Category Archives: poem about books

Plucked from Line––5 Poems Stolen from Ginsberg: NaPoWriMo 2016, Day 12

For National Poetry Month, we are asked to write a poem a day for one month.  Today the prompt is to write a poem based on the index of a book. At first I was uninspired by this prompt.  I wrote several that seemed lackluster, then had chores and an appointment. In the middle of the afternoon, I decided it was time to get out of the house.  I headed to one of the fish restaurants on the lake and picked one from the road that looked peaceful and cool and atmospheric.  When I walked in, however, the TV was blaring some sports match.  When I took a table furthest from the TV, the waiter asked if I’d like to try one of the palapas.  We walked out of the large restaurant and I discovered my perfect environment to write.  I’d grabbed a book of Ginsberg poems–one of the few books I could find that actually had an index.  I settled in under the palapa roof, ignored the young men first working on their jet ski and then swashbuckling in circles in the water below the palapa, ordered a couple of quesadillas, anejo rum and Coke and  this is what transpired.

Plucked from Line––Five Poems Stolen from Ginsberg

These poems are comprised of selected lines from the first lines and titles index of Allen Ginsberg Collected Poems 1947-1980, Harper and Row, 1984

I met Allen Ginsberg in 1985 at a concert at McCabe’s Guitar Shop in L.A. when, after waiting in line for too long, I knocked on the door to ask if I could use the ladies room. He was the one who opened the door and graciously let me in. Later, he read his poems to the strum of some instrument—perhaps a sitar.

The book I took this from is signed: Allen Ginsberg, 3/12/85 HH (or perhaps AH) Los Angeles. There is a little doodle of a plant and some bees that looks like it is there to cover something else—perhaps a flub when he started to date it again. I don’t know if I bought the book that night or whether I had it and took it for him to sign. Or, perhaps I bought it in a bookstore later and it wasn’t signed for me at all. I prefer to remember that this reading/concert in the famous guitar shop was a promotion for his book, which had just been published, and that he signed this for me.

 

Plucked from Line, Five Poems

 

A bitter cold winter night
after dead souls,
after 53 years,
after thoughts fall,
after All, what else is there to say?
All afternoon cutting bramble blackberries––
a new moon looks down on our sick sweet planet.

#

An imaginary rose in a book
an open window on Chicago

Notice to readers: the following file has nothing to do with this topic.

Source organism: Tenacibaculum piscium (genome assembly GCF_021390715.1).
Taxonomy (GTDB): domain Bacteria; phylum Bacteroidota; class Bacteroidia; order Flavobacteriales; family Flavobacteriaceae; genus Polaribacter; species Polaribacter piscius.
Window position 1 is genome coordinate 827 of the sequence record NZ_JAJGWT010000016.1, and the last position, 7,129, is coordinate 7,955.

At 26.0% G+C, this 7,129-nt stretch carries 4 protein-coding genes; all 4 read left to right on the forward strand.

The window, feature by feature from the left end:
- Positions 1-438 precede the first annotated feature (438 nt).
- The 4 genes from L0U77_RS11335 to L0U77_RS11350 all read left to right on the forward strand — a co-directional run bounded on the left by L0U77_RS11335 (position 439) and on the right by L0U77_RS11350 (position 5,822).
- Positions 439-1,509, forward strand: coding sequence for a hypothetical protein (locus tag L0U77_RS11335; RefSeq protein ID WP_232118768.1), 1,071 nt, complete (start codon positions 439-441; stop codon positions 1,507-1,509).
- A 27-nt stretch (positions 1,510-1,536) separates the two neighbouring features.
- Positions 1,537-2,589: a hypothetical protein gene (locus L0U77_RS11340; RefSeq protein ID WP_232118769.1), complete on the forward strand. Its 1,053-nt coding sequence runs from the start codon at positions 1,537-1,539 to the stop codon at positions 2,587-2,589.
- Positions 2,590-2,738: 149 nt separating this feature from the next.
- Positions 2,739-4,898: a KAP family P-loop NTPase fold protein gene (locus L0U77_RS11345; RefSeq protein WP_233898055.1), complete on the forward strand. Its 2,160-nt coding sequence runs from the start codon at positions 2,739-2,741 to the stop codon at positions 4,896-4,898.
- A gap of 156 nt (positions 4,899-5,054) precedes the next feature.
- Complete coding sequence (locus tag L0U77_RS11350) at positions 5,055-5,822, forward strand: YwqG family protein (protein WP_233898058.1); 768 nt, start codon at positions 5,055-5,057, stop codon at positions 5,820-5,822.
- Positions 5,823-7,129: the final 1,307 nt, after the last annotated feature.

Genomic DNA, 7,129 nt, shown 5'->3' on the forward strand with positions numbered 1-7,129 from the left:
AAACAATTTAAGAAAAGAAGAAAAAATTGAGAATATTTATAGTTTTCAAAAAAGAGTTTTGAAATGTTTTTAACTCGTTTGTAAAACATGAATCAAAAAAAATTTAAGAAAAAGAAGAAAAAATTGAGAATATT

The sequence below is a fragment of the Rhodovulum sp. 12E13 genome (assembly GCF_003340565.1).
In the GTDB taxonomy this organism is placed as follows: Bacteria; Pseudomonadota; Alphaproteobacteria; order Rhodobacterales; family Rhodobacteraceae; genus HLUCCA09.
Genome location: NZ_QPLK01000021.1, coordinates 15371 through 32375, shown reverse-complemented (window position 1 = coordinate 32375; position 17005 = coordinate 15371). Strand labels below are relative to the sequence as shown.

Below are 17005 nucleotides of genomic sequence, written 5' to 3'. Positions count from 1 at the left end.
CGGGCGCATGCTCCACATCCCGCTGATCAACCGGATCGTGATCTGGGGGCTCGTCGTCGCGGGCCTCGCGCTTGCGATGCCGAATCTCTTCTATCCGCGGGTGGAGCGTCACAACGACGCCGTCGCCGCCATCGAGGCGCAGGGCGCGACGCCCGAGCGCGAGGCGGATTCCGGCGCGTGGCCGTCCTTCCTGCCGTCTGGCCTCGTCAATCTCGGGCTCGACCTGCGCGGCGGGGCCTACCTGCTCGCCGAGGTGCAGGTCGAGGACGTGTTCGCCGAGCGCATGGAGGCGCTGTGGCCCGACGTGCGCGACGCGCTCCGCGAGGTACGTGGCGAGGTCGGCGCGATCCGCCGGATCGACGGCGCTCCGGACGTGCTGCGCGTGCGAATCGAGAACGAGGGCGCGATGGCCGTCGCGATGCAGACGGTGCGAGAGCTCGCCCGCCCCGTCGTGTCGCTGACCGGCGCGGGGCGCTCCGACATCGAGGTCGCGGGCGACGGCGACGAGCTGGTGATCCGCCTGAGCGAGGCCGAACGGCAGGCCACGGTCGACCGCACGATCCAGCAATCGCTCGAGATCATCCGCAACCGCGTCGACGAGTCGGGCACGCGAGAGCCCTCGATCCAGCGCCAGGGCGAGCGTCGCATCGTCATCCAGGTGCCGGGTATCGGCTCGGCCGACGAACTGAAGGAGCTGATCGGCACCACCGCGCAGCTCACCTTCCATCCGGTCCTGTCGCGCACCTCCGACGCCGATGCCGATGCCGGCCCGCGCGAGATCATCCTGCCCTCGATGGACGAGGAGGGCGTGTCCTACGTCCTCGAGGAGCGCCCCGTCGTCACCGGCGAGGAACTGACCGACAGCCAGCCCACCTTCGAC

as orange dusk-light falls on an old idea
at gauzy dusk, thin haze like cigarette smoke.
Aunt Rose––now––might I see you?
A very dove will have her love.

#

Because we met at dusk,
Buddha died and
cars slid minute down asphalt lanes in front of
city flats, coal yards and brown rivers.
Coughing in the morning,
covered with yellow leaves,
delicate eyes that blinked blue Rockies all ash
don’t grow old.
Do we understand each other?

#

Drive all blames into one.
Go back to Egypt and the Greeks.
Green air, children sat under trees with the old.
Green valentine blues––
have you seen the movie?

#

High on laughing gas,
how come he got canned at the ribbon factory?
How sick I am.
I am a Fake Saint.

http://www.napowrimo.net/day-twelve-4/

Spinal Tap: NaPoWriMo 2016 Day 10–“Book Spine Poem”

Today’s NaPoWriMo Prompt: Write a “book spine” poem. This involves taking a look at your bookshelves, gathering a list of titles and using the titles to create a poem that is seeded throughout with your own lines, interjections, and thoughts. (Did I take the fun out of it by putting all the book titles in italics?)

Spinal Tap

The artist in his studio may anguish behind bars
while right outside his window are nights of rain and stars.
No kindness goes unpunished, my friend’s mother would say
in infinite jest­­­­––she knew that our hearts were young and gay.
She’s all blue shoes and happiness and feasts on cakes and ale.
He looks through a glass darkly as he nibbles on his kale.

When the sun also rises, he goes west with the night––
never seeing sunlight when it is at its height.
Books, paintings and poetry are the edge of man.
We have not seen the whole of him. In fact, we never can.
It is the face behind the face by which he must be gauged–
that face we never see at all if he keeps it caged.

We have the full cupboard of life, although it is not free;
and this world of the makers (whoever they might be)
is ours to pick and choose from, though we must pay the price
when we add our unique nature to others’ sage advice.
Our lives are jigsaw puzzles that each of us must solve
to form a different picture as our lives slowly evolve.

Reading adventure stories of someone else’s strife
cannot compensate us for an empty life.
Revolution from within cannot be won by reading.
To use The Joy of Cooking also takes some kneading.
Dust on my heart collecting–every year there’s more.
A little life is not enough. I must open the door.

We need new names and faces, some are heard to confess,
so who we are inside of them, no one will ever guess.
The husband’s secret shared only with the woman upstairs,
is someone else’s love story. Nobody really cares.
There is a village in the sun. I keep my real life there;
and someday, someday maybe I’ll join it if I dare.

 

http://www.napowrimo.net/day-ten-4/